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Professional Advisors Sound Off on Ideal Number of 401k Plan Options

November 15
00:19 2011

(The following is the second of a three part series covering the oft-asked question: “How many options should a plan sponsor offer in its 401k plan?”)

We’ve earlier discussed the problem discovered by behavioral researchers when plan sponsors offer too many options on their 401k menu (see “How Many Investment Options Should 401k Plan Sponsors Offer?FiduciaryNews, October 263001_6439_billiard_balls_stock_xchng_royalty_free_30018, 2011). In perusing the open LinkedIn dedicated to 401k fiduciary matters, it appears many professionals understand the impact of these studies and have begun to offer practical suggestions both for their own firms as well as the industry in general. Here are some of the highlights of what they’ve said.

Colin Fitzpatrick Smith, Director of Investments at The Retirement Company, LLC of Cleveland/Akron Ohio, summarized the problem concisely. His recalls a time when his firm reviewed a 401k plan “with 26 participants with 36 choices…there was little participation in many of the investment options given the overwhelming number of choices.”

With both behavioral scientists and practitioners confirming the existence of the problem of too many 401k options, who’s most responsible for addressing it? Craig Freedman, Registered Fiduciary at 401(k) Certified Independent Investment Advisors, LLC in West Palm Beach, Florida Area says, “the one thing I strongly believe is that the change in a participants investment behavior rests on the shoulders of those in a position to affect behavioral change, i.e., the plan adviser and/or a participant level fiduciary adviser.”

The gauntlet being laid down, the question is thus put to the advisors. John O’Reilly of Comprehensive Financial Advice in the Greater San Diego Area says, “the problem is: are we talking about a typical mainstream (i.e., flawed) 401k plan that allows folks to build their own portfolio with individual funds, or a more sound, sane plan that provides only professionally designed portfolios spanning a risk continuum? If it’s the latter, I suggest 5 is a good number, but 3-8 works fine.”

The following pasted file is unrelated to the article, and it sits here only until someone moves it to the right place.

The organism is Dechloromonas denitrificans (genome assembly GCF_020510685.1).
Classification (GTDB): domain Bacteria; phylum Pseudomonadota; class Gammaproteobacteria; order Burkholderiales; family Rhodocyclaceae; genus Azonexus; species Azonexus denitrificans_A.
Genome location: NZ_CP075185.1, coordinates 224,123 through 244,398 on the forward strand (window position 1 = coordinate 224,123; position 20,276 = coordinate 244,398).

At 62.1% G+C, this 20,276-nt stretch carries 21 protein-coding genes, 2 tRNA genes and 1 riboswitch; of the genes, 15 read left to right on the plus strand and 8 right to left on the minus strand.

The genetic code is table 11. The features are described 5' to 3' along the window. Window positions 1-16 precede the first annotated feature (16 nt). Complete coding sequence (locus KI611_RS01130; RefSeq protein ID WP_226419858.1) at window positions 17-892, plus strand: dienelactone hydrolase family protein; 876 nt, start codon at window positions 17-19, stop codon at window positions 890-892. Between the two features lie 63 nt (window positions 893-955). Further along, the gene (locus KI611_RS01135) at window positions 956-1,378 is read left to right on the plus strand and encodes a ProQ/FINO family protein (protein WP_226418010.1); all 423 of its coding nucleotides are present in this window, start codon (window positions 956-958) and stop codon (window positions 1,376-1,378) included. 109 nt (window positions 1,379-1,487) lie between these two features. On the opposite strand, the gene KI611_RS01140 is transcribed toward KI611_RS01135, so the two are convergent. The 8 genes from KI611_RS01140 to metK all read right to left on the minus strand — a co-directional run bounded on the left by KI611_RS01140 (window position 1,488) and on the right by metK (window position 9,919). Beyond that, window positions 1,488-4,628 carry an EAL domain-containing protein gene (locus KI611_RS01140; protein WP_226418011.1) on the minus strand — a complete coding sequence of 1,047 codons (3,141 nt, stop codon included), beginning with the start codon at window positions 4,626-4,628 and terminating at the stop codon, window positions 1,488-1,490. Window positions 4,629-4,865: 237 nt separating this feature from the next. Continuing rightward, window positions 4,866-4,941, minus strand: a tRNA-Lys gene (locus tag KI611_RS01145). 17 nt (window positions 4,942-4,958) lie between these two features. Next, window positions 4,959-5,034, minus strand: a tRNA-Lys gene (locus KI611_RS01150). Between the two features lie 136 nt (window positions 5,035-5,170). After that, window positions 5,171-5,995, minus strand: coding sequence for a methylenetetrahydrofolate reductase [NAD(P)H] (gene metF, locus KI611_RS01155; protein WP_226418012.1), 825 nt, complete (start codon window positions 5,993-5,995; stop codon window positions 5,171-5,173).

Brian Douglas, Retirement Sales Consultant at Commonwealth Financial Network in the Greater Boston Area agrees with O’Reilly. “I think the ideal number is somewhere around 10, ideally I think 6, but, politically, 12 to 15 is probably more realistic,” says Douglas.

Many of the professionals commenting on the LinkedIn groups concurred. They liked the idea of plans having fewer than ten (and closer to five) options, but conceded they’re swimming upstream against a marketing current that encourages an almost unlimited choice. Still, they feel they can get their clients to accept “only” a dozen or so options.

Mark Griffith, CPC, AIFA an independent fiduciary in the greater Boston area, had the most unique response. He says, “I believe the right answer is ‘1’ (per participant). The only justifiable argument against this theory is which one. By ‘1’ I mean a properly diversified portfolio, the construction of which is certainly debatable.”

Sometimes the best things come in the smallest packages. And ‘1’ is as about as small as you can get.

Be sure to read all the informative installments of this three part series:

Part I: How Many Investment Options Should 401k Plan Sponsors Offer?
Part II: Professional Advisors Sound Off on Ideal Number of 401k Plan Options
Part III: Avoiding Decision Paralysis: How to Create the Ideal 401k Plan Option Menu

About Author

Christopher Carosa, CTFA

Christopher Carosa, CTFA


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